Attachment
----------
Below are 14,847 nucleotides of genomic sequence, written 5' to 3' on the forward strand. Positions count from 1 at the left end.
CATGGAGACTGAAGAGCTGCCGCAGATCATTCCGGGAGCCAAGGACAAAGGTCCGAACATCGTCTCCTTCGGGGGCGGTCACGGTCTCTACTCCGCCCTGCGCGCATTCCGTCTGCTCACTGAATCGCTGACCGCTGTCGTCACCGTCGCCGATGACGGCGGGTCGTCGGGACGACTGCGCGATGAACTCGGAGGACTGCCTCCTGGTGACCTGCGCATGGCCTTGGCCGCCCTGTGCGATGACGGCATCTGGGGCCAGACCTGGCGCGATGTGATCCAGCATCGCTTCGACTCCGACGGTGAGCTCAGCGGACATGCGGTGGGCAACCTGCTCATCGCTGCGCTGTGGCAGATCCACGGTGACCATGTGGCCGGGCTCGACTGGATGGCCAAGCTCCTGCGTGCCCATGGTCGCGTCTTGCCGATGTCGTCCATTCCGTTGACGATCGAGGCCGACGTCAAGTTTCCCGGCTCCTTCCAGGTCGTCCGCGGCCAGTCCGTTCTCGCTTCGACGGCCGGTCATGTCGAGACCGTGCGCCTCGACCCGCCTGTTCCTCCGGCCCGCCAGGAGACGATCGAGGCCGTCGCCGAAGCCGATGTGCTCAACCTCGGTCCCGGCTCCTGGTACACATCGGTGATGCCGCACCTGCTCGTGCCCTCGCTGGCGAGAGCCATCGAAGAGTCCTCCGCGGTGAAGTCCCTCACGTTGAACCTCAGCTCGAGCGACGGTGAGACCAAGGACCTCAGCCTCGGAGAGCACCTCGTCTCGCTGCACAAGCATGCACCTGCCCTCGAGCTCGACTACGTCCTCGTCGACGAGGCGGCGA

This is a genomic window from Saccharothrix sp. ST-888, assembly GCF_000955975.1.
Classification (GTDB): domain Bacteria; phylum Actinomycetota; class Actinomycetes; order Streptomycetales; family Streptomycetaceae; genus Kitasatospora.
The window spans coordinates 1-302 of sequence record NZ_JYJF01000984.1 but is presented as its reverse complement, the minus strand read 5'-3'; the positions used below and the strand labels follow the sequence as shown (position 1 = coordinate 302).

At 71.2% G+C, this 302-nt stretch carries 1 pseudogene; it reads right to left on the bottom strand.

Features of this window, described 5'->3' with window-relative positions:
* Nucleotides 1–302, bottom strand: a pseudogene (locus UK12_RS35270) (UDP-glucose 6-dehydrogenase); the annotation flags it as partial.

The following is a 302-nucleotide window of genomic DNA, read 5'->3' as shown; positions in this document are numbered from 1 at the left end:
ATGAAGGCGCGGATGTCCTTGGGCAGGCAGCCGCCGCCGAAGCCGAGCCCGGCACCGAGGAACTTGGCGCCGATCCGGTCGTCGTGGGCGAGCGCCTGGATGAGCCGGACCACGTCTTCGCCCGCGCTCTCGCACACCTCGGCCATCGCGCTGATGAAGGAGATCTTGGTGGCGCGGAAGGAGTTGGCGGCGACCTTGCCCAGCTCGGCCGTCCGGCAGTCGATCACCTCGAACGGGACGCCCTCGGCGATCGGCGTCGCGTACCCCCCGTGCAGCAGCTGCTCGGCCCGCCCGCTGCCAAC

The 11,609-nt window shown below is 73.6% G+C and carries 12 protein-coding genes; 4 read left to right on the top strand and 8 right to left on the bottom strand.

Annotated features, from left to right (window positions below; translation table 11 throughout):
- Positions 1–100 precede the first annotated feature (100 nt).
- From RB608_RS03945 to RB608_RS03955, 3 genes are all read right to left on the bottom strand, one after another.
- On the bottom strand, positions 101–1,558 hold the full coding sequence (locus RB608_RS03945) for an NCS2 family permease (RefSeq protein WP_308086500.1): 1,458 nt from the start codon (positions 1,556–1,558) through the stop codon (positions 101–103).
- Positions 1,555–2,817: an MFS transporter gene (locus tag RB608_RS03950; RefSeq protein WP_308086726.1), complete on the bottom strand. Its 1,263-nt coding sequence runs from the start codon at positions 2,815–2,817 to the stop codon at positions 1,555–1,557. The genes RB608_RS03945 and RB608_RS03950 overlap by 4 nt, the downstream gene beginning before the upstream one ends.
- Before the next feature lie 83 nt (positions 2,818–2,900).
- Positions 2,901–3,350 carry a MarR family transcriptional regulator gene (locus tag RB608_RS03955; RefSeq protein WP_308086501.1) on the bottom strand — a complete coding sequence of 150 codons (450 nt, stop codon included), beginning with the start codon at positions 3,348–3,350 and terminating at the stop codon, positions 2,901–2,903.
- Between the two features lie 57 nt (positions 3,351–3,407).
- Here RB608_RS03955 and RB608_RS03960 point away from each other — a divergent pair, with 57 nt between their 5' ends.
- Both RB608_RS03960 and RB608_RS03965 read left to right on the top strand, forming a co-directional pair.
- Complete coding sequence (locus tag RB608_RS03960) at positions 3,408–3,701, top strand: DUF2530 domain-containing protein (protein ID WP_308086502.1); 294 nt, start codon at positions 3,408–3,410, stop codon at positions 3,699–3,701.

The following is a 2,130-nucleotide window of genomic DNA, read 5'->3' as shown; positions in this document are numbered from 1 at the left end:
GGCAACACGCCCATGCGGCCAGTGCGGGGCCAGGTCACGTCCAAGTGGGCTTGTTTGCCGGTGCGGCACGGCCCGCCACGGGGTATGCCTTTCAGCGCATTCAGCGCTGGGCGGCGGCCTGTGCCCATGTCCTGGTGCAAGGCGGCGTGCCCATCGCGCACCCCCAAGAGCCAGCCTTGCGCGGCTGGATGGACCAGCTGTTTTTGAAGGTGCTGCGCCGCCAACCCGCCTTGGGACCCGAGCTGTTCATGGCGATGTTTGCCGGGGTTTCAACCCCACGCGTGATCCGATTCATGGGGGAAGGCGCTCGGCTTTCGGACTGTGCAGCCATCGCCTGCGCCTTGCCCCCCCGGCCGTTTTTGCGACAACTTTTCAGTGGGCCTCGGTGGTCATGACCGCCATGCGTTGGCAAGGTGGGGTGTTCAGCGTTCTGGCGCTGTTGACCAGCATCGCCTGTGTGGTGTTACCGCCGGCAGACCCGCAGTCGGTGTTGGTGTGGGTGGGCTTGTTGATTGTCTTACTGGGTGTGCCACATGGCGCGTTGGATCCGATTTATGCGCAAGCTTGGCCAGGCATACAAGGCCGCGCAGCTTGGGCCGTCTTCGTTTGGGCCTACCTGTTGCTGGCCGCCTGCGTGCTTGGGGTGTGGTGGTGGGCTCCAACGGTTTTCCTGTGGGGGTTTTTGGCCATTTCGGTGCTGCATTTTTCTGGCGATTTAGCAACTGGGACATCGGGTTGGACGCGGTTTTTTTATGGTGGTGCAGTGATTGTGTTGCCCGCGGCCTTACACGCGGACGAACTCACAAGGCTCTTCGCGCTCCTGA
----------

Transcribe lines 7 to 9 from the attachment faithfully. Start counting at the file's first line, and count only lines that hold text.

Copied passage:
Features of this window, described 5'->3' with window-relative positions:
* Nucleotides 1–302, bottom strand: a pseudogene (locus UK12_RS35270) (UDP-glucose 6-dehydrogenase); the annotation flags it as partial.

The following is a 302-nucleotide window of genomic DNA, read 5'->3' as shown; positions in this document are numbered from 1 at the left end: